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Published: September 12th 2013
A tour of medieval villages of
It had to happen at some stage and this morning we woke to the sound of thunder in the distance and some flashes of lightening along with steady light rain. And the warm temperatures of the past days have gone, replaced by a much cooler feel as we opened the windows to see what the people of the village were up to.Actually, they weren’t up to anything and like us had stayed in bed.
We had a late breakfast and a very relaxed morning reading and catching up on some administration as the weather outside started to improve.
Then as we planned to head off for a drive to some local villages and sightseeing the light rain came back again and so we postponed heading out until after lunch.
The cloud level lifted and the rain had stopped by the time we finished lunch and we headed off to the village of Rochechouart which was established as a fortified village in the 11th
century and had some history of meteorites being found in the area.
We parked at the bottom of the village which was located on a small hillside
with the idea of looking for a bridge built in gothic style that should have been nearby according to a directional sign.
We never found a gothic looking bridge but we couldn’t miss the imposing chateau atop the cliff overlooking the valley built in the 13th
It was a lovely village whose buildings had not had a lot of renovation over the years and we enjoyed a stroll around with the locals looking quizzingly at us. Perhaps they don’t see a lot of visitors other than for the chateau. We usually like to go inside the local church to check out the interior and stained glass but we couldn’t do that here as there was a funeral in progress. So we admired the unusual twisted spire of the church without being to read the history of it inside the church.
We returned to the car and drove on towards Cheronnac noting from a tourist road sign that we were following in the footsteps of Richard the Lionheart who travelled through this part of France on his way to the crusades he fought in. Today with a sealed road our travel was relatively simple through the heavily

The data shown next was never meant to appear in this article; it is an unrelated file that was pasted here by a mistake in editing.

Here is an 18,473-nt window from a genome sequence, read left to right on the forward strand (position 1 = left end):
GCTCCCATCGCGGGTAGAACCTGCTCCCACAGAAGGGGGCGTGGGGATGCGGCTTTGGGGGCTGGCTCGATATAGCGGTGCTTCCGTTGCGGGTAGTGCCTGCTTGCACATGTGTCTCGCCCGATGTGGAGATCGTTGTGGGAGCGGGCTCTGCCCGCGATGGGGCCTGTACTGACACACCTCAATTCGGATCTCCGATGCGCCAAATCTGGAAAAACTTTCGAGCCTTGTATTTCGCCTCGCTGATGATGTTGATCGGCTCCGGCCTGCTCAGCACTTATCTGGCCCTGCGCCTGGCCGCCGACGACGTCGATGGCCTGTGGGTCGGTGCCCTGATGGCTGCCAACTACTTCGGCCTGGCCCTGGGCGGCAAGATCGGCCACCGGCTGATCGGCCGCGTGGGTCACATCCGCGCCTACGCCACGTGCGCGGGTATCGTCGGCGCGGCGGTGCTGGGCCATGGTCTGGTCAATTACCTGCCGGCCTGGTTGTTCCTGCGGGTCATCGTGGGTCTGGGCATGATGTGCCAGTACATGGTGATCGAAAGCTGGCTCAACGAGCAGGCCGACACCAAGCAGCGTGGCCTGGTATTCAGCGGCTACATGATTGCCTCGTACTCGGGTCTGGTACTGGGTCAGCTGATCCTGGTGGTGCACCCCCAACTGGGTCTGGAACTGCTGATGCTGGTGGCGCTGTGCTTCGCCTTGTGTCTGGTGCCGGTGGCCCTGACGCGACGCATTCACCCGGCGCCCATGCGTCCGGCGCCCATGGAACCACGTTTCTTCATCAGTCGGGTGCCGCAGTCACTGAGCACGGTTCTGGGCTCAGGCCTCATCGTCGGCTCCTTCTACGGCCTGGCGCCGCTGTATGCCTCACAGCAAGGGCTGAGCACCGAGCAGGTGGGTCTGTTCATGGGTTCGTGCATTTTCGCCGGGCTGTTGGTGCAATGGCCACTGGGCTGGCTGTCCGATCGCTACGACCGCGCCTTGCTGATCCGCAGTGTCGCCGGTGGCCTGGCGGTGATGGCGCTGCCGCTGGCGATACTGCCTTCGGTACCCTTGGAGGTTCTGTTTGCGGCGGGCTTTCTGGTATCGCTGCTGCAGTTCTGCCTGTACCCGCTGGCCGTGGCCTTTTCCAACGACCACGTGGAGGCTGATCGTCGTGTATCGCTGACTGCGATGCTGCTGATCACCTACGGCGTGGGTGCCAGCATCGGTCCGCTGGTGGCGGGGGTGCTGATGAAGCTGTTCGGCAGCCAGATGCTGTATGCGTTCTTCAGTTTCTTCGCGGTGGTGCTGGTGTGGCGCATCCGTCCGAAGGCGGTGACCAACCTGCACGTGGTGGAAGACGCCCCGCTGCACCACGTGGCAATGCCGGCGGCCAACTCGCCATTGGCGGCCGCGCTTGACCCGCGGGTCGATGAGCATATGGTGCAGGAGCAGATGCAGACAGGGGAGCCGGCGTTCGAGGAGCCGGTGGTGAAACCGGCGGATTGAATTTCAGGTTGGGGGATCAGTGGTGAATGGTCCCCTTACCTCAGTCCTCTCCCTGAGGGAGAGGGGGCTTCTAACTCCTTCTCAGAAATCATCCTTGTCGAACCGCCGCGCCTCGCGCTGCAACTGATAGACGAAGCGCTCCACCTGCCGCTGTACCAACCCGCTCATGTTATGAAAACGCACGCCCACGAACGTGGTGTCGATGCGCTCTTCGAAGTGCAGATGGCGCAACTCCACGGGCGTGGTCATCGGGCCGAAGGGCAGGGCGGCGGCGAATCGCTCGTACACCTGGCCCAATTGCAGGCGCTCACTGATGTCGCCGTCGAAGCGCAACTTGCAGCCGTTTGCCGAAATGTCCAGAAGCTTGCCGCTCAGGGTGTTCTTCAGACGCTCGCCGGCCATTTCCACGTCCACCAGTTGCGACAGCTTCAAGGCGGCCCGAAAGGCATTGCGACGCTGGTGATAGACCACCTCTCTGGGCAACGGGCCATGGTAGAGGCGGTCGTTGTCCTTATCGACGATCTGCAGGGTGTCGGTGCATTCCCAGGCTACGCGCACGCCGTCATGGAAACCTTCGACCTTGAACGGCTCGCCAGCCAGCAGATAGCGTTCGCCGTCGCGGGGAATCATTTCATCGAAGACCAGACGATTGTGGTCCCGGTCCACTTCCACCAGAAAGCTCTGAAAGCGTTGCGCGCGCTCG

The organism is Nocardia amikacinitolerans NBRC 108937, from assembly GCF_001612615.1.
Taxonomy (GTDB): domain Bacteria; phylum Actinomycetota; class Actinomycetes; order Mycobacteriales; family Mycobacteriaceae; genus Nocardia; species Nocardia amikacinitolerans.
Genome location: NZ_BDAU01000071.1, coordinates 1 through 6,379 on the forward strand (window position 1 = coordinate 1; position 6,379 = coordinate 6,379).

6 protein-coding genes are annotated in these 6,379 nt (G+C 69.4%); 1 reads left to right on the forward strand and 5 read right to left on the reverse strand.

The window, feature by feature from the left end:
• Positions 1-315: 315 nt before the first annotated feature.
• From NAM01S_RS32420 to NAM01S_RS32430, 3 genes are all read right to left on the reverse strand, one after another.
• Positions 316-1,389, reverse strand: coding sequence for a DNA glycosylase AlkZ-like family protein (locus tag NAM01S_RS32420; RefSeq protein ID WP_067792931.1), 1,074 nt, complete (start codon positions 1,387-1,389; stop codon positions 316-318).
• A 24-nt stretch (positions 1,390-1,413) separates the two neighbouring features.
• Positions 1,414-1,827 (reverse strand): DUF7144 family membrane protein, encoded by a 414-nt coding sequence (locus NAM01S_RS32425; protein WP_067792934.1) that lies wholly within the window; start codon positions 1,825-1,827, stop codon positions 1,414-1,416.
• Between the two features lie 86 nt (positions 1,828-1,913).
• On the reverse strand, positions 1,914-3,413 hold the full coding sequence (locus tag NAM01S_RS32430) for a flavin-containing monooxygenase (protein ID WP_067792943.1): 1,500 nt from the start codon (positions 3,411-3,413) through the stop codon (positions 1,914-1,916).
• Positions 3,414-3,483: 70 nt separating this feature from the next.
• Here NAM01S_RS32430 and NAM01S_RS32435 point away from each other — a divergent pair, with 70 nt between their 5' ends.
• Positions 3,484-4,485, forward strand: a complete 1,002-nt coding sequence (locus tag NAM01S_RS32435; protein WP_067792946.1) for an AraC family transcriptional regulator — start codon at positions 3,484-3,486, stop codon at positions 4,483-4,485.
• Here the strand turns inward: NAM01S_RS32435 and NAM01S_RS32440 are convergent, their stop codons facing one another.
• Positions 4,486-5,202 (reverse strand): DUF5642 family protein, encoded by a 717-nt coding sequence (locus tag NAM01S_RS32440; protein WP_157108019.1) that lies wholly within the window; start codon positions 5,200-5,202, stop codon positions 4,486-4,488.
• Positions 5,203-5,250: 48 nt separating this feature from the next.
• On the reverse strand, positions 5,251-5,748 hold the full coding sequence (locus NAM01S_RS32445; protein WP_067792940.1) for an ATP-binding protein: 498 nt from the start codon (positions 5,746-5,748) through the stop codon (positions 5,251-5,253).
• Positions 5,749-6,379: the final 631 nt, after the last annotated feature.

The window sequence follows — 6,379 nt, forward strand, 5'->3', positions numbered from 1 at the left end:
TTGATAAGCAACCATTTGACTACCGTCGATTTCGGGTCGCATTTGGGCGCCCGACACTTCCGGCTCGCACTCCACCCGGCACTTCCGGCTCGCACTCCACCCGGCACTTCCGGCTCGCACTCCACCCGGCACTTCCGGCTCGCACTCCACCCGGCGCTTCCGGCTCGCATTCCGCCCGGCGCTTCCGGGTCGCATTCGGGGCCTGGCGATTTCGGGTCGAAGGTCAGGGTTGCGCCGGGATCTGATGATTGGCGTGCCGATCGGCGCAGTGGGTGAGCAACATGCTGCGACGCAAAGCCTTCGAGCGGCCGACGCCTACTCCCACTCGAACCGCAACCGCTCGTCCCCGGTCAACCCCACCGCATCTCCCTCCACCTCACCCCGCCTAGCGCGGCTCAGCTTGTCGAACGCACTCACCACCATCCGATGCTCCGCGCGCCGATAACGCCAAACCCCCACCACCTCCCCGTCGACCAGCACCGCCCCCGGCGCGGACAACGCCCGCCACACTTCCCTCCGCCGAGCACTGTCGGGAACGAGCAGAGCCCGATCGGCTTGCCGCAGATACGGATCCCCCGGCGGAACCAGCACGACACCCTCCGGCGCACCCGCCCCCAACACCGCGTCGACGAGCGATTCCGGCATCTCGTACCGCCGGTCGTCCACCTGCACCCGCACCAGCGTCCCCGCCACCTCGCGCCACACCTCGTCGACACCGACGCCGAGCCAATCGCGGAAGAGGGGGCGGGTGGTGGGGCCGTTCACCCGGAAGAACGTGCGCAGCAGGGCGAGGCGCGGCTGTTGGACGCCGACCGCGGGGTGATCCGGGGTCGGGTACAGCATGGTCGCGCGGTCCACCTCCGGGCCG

forested areas but we wondered just how those crusaders got on 1000 years ago when we guess forest would have covered the whole area.
Just outside Cheronnac at the hamlet of Peyrassoulat we were looking for a small grove of two types of trees that had had a very long life. We had been directed to the location by a brochure that was back in the apartment.
We located the path and set off down a track coming to a partial clearing where there were ruins of a building. Opposite were the two very old specimens of a plane and a yew tree. The plane tree was about 60 metres tall and was about 250 years old. Unlike most plane trees that get pruned every year this one had been allowed to just grow, The yew, which is a tree you usually see trimmed into a conical shape had spread out over a huge area with a really gnarly trunk. The yew was about 500 years old and truly quite remarkable.
Our last site to visit was a medieval church at Les Salles Lavauguyon just nearby to the old trees. The church was started in 1075 and
had the original sloping floor so that the congregation really did look up to the minister. The main attraction in the church though was the remains of 850 year old frescoes which had been discovered in 1986 while some renovations were being done. They remain amongst the oldest frescoes still in existence in France.
With the light starting to fade because heavier cloud was rolling in again we headed back home again following the Richard the Lionheart route.
It had been an interesting drive with some rather unique sights and we hadn’t had to travel all that far to achieve it.
Tomorrow we pack up and head off for the middle of the country and a farm cottage for 4 nights.
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